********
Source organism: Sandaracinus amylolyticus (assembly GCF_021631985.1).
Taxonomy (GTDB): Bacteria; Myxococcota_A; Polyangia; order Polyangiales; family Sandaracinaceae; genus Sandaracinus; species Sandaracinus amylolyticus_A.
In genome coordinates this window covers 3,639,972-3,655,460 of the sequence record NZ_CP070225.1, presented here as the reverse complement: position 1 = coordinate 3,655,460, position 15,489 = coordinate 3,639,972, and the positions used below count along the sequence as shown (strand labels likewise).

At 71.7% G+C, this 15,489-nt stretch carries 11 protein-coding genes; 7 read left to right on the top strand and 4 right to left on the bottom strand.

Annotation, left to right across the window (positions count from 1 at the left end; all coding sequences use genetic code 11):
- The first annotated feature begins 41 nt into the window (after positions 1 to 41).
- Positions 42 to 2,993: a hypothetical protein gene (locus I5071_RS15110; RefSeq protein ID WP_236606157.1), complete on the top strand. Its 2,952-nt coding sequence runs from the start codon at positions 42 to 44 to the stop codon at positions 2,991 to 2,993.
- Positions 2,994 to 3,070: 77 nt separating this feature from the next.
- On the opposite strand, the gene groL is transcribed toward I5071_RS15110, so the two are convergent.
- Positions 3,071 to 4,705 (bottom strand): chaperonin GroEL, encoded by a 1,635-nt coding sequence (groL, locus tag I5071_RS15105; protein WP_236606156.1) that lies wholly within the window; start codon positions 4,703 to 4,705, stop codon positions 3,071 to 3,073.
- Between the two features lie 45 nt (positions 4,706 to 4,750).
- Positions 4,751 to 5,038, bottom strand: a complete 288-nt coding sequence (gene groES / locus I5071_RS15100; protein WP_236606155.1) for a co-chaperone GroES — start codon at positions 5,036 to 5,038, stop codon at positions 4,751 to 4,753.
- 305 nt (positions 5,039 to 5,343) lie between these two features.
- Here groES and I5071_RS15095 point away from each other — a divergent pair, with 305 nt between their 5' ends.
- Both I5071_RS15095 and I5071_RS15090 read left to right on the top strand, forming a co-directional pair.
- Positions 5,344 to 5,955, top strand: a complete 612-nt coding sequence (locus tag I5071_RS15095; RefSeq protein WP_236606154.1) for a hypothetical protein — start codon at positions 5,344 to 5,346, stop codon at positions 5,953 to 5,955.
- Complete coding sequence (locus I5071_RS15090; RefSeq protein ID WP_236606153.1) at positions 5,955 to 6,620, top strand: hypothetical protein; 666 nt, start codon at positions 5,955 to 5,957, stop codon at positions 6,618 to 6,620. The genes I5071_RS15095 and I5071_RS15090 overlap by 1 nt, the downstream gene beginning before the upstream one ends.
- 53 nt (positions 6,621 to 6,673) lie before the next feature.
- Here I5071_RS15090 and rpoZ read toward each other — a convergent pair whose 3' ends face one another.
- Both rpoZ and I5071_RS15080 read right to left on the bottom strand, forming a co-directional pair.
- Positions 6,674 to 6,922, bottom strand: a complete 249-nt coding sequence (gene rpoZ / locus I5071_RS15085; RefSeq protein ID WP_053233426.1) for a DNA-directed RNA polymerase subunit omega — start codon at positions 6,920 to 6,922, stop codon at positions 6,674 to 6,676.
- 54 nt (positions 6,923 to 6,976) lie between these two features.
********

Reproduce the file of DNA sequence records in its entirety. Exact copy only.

Source organism: Sandaracinus amylolyticus (assembly GCF_021631985.1).
Taxonomy (GTDB): Bacteria; Myxococcota_A; Polyangia; order Polyangiales; family Sandaracinaceae; genus Sandaracinus; species Sandaracinus amylolyticus_A.
In genome coordinates this window covers 3,639,972-3,655,460 of the sequence record NZ_CP070225.1, presented here as the reverse complement: position 1 = coordinate 3,655,460, position 15,489 = coordinate 3,639,972, and the positions used below count along the sequence as shown (strand labels likewise).

At 71.7% G+C, this 15,489-nt stretch carries 11 protein-coding genes; 7 read left to right on the top strand and 4 right to left on the bottom strand.

Annotation, left to right across the window (positions count from 1 at the left end; all coding sequences use genetic code 11):
- The first annotated feature begins 41 nt into the window (after positions 1 to 41).
- Positions 42 to 2,993: a hypothetical protein gene (locus I5071_RS15110; RefSeq protein ID WP_236606157.1), complete on the top strand. Its 2,952-nt coding sequence runs from the start codon at positions 42 to 44 to the stop codon at positions 2,991 to 2,993.
- Positions 2,994 to 3,070: 77 nt separating this feature from the next.
- On the opposite strand, the gene groL is transcribed toward I5071_RS15110, so the two are convergent.
- Positions 3,071 to 4,705 (bottom strand): chaperonin GroEL, encoded by a 1,635-nt coding sequence (groL, locus tag I5071_RS15105; protein WP_236606156.1) that lies wholly within the window; start codon positions 4,703 to 4,705, stop codon positions 3,071 to 3,073.
- Between the two features lie 45 nt (positions 4,706 to 4,750).
- Positions 4,751 to 5,038, bottom strand: a complete 288-nt coding sequence (gene groES / locus I5071_RS15100; protein WP_236606155.1) for a co-chaperone GroES — start codon at positions 5,036 to 5,038, stop codon at positions 4,751 to 4,753.
- 305 nt (positions 5,039 to 5,343) lie between these two features.
- Here groES and I5071_RS15095 point away from each other — a divergent pair, with 305 nt between their 5' ends.
- Both I5071_RS15095 and I5071_RS15090 read left to right on the top strand, forming a co-directional pair.
- Positions 5,344 to 5,955, top strand: a complete 612-nt coding sequence (locus tag I5071_RS15095; RefSeq protein WP_236606154.1) for a hypothetical protein — start codon at positions 5,344 to 5,346, stop codon at positions 5,953 to 5,955.
- Complete coding sequence (locus I5071_RS15090; RefSeq protein ID WP_236606153.1) at positions 5,955 to 6,620, top strand: hypothetical protein; 666 nt, start codon at positions 5,955 to 5,957, stop codon at positions 6,618 to 6,620. The genes I5071_RS15095 and I5071_RS15090 overlap by 1 nt, the downstream gene beginning before the upstream one ends.
- 53 nt (positions 6,621 to 6,673) lie before the next feature.
- Here I5071_RS15090 and rpoZ read toward each other — a convergent pair whose 3' ends face one another.
- Both rpoZ and I5071_RS15080 read right to left on the bottom strand, forming a co-directional pair.
- Positions 6,674 to 6,922, bottom strand: a complete 249-nt coding sequence (gene rpoZ / locus I5071_RS15085; RefSeq protein ID WP_053233426.1) for a DNA-directed RNA polymerase subunit omega — start codon at positions 6,920 to 6,922, stop codon at positions 6,674 to 6,676.
- 54 nt (positions 6,923 to 6,976) lie between these two features.